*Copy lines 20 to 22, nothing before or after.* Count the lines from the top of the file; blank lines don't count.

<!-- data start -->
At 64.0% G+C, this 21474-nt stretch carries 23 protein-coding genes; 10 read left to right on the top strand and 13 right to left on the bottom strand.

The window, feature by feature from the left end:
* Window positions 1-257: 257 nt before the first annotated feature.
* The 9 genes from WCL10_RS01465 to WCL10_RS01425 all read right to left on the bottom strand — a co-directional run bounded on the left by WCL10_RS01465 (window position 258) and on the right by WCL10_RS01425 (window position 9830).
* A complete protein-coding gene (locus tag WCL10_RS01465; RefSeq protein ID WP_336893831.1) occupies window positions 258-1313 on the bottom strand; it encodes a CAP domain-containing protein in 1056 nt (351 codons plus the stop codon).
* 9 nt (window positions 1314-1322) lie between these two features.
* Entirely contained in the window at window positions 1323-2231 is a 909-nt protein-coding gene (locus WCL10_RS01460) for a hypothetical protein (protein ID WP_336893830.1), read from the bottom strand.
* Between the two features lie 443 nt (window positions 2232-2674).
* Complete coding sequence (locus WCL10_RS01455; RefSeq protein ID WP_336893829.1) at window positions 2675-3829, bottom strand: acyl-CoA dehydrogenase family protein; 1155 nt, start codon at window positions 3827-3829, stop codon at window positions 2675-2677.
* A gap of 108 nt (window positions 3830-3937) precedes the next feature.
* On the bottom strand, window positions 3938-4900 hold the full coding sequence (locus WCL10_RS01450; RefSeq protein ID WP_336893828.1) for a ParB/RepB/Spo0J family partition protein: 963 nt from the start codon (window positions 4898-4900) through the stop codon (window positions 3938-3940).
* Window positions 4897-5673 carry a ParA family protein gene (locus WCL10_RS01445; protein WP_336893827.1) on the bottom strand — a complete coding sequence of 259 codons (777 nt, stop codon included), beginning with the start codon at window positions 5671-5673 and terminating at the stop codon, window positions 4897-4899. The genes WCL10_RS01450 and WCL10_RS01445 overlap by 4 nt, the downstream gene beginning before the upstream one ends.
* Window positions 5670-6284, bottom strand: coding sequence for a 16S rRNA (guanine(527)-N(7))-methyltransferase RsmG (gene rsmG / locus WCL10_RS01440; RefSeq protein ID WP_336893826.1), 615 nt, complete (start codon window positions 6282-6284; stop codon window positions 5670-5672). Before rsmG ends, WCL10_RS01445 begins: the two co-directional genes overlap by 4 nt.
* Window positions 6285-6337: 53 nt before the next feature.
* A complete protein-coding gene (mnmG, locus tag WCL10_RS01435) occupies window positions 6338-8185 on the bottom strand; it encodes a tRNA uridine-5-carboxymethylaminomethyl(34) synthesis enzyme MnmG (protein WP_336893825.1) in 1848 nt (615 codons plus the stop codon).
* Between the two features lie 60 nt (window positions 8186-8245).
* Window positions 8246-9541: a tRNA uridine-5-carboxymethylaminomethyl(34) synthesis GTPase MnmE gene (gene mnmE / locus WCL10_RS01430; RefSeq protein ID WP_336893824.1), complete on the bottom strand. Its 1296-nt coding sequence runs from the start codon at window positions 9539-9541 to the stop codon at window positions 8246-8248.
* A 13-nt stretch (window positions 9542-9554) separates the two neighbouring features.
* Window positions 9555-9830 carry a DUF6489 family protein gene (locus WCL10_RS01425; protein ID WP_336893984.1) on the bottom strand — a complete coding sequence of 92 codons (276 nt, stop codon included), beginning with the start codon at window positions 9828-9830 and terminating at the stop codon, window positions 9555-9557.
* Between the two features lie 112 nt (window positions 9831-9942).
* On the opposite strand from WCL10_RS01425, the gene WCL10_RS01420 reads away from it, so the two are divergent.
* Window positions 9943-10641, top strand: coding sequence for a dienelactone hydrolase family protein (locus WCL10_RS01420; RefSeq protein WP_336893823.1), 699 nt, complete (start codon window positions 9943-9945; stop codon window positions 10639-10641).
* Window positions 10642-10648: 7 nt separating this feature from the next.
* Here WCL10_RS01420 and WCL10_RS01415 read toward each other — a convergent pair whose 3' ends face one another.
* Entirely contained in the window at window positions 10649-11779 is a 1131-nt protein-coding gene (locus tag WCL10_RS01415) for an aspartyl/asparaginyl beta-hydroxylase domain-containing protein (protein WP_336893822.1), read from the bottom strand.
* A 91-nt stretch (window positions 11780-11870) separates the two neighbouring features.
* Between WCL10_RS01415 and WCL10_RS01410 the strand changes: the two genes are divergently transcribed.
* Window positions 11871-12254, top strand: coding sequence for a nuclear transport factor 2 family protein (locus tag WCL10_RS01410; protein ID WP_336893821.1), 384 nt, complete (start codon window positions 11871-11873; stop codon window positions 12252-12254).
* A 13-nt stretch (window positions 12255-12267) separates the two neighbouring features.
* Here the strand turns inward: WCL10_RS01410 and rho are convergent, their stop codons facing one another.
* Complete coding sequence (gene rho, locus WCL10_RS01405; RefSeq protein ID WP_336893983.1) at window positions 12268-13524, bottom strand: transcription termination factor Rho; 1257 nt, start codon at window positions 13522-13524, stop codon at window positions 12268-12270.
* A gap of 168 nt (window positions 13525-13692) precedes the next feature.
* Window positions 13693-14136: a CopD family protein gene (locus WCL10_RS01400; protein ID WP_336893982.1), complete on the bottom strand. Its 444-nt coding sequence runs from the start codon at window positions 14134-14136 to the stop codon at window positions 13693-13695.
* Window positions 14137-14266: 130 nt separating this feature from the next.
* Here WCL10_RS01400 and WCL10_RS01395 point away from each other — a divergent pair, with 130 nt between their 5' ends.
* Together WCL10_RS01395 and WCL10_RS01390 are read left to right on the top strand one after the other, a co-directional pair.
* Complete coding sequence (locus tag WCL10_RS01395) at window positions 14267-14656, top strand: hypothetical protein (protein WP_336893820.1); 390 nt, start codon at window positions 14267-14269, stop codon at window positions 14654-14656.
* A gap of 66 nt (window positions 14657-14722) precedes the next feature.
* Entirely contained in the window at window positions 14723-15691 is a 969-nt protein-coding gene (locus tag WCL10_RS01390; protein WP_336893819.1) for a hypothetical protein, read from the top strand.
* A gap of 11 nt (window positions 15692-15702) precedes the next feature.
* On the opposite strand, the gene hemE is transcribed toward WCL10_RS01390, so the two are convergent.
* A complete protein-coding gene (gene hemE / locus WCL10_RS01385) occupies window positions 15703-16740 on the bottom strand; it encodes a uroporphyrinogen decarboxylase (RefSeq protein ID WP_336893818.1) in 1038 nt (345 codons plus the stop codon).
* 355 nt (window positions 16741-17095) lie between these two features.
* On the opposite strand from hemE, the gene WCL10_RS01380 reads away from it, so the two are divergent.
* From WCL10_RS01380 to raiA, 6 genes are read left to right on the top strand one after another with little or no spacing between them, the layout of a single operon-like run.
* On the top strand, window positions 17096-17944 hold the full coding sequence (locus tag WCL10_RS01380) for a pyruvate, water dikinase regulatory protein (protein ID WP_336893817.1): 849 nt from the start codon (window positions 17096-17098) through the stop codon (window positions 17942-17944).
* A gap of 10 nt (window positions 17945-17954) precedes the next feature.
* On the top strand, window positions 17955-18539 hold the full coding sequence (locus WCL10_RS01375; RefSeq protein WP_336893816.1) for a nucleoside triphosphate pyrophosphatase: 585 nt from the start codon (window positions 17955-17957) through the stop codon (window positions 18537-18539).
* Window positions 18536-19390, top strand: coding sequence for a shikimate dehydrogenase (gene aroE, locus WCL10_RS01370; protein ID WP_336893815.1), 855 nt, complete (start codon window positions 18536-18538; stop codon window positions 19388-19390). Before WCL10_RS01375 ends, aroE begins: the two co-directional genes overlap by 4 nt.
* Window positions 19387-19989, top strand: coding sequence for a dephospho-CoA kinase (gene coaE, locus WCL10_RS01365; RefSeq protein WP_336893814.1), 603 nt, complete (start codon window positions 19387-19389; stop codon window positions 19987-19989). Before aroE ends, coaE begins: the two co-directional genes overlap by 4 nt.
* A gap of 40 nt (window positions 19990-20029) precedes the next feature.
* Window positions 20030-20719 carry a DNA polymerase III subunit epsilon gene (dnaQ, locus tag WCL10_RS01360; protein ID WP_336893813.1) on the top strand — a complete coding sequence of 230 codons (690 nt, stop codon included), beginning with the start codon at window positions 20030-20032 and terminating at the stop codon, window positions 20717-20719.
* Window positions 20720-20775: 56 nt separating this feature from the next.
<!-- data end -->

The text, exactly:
* Between the two features lie 112 nt (window positions 9831-9942).
* On the opposite strand from WCL10_RS01425, the gene WCL10_RS01420 reads away from it, so the two are divergent.
* Window positions 9943-10641, top strand: coding sequence for a dienelactone hydrolase family protein (locus WCL10_RS01420; RefSeq protein WP_336893823.1), 699 nt, complete (start codon window positions 9943-9945; stop codon window positions 10639-10641).